War Department 29 April 1799.
I have now the honour to submit to you, in conformity with your desire, the result of my reflexions, upon the most proper principles for regulating the relative rank of the field officers of the twelve additional regiments.
It will always be prudent, when no special reasons dictate a deviation, to adopt for cases of this kind, a rule which steers clear, of comparisons of personal merit <
(as far as practicable)> and avoids the danger, of wounding the pride of any of the parties concerned. With this observation in view, and not being aware of any special reasons that recommend a different course, I am of opinion, that, as to all such of the field officers, who have served in the revolutionary army of the United States, it will be adviseable, among those, now of equal grade, to let their relative rank at the close of that war govern. This rule, corresponding with military prepossessions, will be most likely to be satisfactory to all.
As to those, who may have served, in the regular army or levies, since the revolution, and who have been deranged or disbanded, they should be prefered (other things being equal) to men who have not seen any service.
As to those, who may not have served in the army or levies, considerations of personal merit, and weight of character can alone decide, or the decision in such cases may be determined by lot.
If these principles, which are consentanious with rules established by this department in 1791 for like purposes, should meet your approbation, I shall throw them into a proper form to be carried into effect by the appropriate organs of the army.
I take the liberty to mention in this place, another point, connected with this subject: vz. A general rule for promotions in the army, liable to exceptions in favour of extraordinary service or merit only.
After considerable reflexion, I am disposed to recommend the rule for promotion proposed by Lt. General Washington, in his letter to the Secretary of war, dated, Philadelphia the 13th of December ulto. namely “That all officers shall rise in the Regiments to which they respectively belong up to the rank of Major inclusively. that afterwards they shall rise in the line of the army at large, with the limitation, however, that the officers of Artillery, Cavalry, and Infantry, shall be confined to their respective corps, until they shall attain the rank of Colonel.”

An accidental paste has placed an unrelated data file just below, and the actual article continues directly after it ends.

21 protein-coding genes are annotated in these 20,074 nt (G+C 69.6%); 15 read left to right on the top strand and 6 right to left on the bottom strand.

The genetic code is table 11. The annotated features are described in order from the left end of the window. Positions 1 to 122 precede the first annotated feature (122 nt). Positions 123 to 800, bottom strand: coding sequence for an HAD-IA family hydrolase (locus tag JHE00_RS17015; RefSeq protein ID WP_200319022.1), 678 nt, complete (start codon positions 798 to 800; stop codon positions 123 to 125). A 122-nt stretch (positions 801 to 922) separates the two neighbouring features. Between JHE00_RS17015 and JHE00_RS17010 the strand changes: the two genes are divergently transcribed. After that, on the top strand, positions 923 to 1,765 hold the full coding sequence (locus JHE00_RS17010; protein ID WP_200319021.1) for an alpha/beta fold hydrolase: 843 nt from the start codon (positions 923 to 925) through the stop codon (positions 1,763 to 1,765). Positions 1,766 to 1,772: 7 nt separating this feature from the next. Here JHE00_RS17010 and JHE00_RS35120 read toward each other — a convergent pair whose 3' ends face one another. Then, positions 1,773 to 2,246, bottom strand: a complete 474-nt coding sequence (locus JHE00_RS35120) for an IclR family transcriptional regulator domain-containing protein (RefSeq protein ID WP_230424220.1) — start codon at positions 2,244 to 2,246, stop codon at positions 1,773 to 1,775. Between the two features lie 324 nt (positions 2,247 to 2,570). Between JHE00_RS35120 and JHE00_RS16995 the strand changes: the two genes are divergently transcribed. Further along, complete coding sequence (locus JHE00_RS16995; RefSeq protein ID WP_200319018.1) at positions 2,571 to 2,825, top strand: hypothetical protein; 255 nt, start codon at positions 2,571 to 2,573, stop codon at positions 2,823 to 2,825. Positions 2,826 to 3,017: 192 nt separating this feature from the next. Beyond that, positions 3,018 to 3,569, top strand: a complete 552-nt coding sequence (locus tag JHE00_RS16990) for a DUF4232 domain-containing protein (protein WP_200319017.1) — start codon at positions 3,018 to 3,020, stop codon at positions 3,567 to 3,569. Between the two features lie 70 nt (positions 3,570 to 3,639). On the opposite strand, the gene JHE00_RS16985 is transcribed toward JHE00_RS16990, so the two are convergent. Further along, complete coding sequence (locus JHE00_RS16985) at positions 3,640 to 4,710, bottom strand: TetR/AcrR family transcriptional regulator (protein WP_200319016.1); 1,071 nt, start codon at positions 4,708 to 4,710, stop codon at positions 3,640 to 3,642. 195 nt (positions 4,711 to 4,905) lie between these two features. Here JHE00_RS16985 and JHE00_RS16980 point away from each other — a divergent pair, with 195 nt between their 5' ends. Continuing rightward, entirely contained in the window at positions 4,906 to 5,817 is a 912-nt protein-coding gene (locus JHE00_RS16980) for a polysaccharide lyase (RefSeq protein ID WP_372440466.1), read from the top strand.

By the word corps, as used here, is to be understood, not a Regiment, but the whole body, or the aggregate Regiments composing each description of troops.
This rule I propose should apply to the additional Regiments, as soon as the promotion to the field officers, or the Regiments are completely officered and organised.
A moments hesitation intervened as to the propriety of the universal application of this rule, from the situation of the four Regiments of the old establishment. The existing rights of senior Captains in these Regiments, as established by former usage, vz, that promotion, shall be regimentally up to and no higher than the grade of Captain and afterwards in the line of the army, will certainly be affected by this rule: But the inconvenience, it appears necessary to encounter, will perhaps be softened to the feelings of the four oldest Captains, intitled at present to the first vacant majorities, as these would occur in any of the four Regiments, by distributing them, among the four Regiments, so as to offer the first chances to each of these old Captains.
There cannot, with propriety or order be two rules, one for the old and another for the new regiments. That which is here proposed, will, I am satisfied, after a little time operate favourably every where and give equal chances.
I have the honour to be, with the greatest respect, Sir, your most obt / & hble. Servt.
MHi: Adams Papers.